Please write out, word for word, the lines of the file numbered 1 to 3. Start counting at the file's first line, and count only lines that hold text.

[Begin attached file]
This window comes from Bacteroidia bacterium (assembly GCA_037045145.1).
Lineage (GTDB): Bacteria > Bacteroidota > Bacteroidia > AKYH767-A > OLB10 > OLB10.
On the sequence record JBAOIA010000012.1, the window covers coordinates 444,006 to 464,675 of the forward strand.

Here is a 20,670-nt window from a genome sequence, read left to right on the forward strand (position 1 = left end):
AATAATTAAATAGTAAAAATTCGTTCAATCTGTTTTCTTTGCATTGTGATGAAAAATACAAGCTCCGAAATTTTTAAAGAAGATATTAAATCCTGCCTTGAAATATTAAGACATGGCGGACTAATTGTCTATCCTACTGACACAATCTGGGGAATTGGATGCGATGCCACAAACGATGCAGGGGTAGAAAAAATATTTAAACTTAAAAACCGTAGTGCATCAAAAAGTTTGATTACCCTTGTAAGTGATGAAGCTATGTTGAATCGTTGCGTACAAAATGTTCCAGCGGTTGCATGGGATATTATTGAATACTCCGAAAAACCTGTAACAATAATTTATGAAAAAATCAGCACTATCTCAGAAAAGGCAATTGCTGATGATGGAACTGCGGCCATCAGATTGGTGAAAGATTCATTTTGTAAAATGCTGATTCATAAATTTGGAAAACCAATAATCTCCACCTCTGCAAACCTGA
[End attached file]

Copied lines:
This window comes from Bacteroidia bacterium (assembly GCA_037045145.1).
Lineage (GTDB): Bacteria > Bacteroidota > Bacteroidia > AKYH767-A > OLB10 > OLB10.
On the sequence record JBAOIA010000012.1, the window covers coordinates 444,006 to 464,675 of the forward strand.